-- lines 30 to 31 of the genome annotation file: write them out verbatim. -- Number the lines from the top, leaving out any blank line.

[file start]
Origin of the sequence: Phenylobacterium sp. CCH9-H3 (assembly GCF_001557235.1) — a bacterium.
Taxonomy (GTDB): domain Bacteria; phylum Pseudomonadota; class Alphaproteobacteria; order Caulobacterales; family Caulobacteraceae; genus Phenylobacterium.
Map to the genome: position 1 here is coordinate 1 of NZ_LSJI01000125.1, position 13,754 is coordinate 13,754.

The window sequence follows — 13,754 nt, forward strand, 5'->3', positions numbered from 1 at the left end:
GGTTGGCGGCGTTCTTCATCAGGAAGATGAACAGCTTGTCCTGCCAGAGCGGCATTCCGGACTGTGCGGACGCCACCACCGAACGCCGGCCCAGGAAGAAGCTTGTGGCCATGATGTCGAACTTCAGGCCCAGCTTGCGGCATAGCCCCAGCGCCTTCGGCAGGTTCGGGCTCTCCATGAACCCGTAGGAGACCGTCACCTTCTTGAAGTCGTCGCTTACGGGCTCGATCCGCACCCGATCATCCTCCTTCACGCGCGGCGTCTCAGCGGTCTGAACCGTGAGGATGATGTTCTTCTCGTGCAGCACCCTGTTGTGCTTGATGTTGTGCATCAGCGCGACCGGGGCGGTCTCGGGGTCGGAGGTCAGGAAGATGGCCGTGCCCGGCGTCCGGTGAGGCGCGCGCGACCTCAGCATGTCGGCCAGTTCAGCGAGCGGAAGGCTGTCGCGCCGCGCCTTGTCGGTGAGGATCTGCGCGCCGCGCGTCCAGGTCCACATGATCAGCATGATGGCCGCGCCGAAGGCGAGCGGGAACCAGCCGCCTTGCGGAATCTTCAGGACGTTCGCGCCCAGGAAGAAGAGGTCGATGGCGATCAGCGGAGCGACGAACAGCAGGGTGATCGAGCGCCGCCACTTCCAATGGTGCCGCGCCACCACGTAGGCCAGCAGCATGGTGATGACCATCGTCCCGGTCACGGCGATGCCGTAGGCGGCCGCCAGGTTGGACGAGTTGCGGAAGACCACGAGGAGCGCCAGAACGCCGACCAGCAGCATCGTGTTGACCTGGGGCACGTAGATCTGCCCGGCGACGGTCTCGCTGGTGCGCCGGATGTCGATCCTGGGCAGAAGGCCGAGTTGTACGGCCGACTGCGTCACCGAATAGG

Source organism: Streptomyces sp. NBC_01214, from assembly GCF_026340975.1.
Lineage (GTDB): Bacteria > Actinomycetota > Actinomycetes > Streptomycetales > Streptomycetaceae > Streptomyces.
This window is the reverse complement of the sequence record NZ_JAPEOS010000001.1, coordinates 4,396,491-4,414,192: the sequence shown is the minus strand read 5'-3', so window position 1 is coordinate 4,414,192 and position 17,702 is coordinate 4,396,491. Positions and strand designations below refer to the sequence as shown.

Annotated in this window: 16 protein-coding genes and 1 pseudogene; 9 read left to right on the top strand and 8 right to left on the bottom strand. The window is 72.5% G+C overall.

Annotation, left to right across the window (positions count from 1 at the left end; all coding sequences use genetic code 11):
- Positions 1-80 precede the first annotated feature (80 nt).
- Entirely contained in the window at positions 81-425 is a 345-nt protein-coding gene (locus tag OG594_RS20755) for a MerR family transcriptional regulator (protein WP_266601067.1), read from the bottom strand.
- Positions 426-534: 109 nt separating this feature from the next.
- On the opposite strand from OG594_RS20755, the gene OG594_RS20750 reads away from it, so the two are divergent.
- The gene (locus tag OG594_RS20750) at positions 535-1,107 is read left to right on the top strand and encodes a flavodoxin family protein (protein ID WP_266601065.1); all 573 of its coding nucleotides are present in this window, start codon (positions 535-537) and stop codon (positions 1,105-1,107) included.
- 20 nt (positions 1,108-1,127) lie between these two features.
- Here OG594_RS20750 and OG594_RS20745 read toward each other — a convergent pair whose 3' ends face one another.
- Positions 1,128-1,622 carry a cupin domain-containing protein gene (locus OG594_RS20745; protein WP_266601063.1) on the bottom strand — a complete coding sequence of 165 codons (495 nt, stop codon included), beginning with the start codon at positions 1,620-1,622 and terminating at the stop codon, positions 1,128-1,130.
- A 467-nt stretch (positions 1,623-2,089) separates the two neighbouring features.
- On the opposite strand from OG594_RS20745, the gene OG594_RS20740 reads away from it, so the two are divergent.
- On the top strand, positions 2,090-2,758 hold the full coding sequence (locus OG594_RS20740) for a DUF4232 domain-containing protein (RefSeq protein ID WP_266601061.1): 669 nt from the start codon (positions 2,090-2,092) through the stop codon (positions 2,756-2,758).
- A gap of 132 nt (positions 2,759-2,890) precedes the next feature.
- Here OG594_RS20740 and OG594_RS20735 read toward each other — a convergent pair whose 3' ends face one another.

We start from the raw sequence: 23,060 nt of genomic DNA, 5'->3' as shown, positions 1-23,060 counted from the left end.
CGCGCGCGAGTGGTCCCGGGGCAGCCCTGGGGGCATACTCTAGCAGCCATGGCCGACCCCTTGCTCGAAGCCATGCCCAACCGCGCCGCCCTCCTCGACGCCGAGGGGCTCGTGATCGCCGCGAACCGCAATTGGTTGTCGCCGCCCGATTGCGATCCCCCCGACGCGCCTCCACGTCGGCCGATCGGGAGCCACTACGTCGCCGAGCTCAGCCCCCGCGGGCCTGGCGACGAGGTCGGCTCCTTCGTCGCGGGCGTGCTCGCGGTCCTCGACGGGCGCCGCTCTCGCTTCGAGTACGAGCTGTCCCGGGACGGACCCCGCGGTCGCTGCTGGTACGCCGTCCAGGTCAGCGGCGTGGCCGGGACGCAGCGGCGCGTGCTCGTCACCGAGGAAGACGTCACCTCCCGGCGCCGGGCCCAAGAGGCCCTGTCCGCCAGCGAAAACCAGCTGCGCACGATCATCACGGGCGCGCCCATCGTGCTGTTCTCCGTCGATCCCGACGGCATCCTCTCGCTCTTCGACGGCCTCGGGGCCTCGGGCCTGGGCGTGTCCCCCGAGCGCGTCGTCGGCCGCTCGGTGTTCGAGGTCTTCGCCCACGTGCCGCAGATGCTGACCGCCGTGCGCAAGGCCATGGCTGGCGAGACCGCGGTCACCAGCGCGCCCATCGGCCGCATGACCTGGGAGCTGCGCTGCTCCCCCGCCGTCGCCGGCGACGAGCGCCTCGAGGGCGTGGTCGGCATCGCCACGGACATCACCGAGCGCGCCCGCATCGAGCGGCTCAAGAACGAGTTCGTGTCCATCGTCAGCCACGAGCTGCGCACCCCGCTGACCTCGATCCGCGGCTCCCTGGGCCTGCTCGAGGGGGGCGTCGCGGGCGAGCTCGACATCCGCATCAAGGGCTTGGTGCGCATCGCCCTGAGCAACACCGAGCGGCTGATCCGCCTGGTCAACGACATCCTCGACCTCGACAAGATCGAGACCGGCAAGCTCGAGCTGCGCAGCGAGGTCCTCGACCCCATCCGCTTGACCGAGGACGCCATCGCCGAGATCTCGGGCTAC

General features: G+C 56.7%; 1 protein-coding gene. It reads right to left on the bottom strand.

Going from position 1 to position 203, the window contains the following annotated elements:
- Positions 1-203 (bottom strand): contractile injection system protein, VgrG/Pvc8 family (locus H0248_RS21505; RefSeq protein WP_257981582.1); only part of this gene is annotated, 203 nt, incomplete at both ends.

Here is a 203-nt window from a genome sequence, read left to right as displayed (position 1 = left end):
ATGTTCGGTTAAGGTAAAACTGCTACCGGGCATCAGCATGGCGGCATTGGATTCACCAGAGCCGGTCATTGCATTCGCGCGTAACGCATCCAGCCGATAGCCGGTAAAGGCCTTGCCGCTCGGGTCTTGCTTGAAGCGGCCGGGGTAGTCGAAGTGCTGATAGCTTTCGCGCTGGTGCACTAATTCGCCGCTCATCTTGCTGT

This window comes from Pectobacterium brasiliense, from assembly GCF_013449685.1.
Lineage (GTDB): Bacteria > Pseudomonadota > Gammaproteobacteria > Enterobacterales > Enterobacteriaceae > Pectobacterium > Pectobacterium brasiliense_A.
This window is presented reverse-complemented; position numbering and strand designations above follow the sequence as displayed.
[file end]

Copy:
ATGTTCGGTTAAGGTAAAACTGCTACCGGGCATCAGCATGGCGGCATTGGATTCACCAGAGCCGGTCATTGCATTCGCGCGTAACGCATCCAGCCGATAGCCGGTAAAGGCCTTGCCGCTCGGGTCTTGCTTGAAGCGGCCGGGGTAGTCGAAGTGCTGATAGCTTTCGCGCTGGTGCACTAATTCGCCGCTCATCTTGCTGT

This window comes from Pectobacterium brasiliense, from assembly GCF_013449685.1.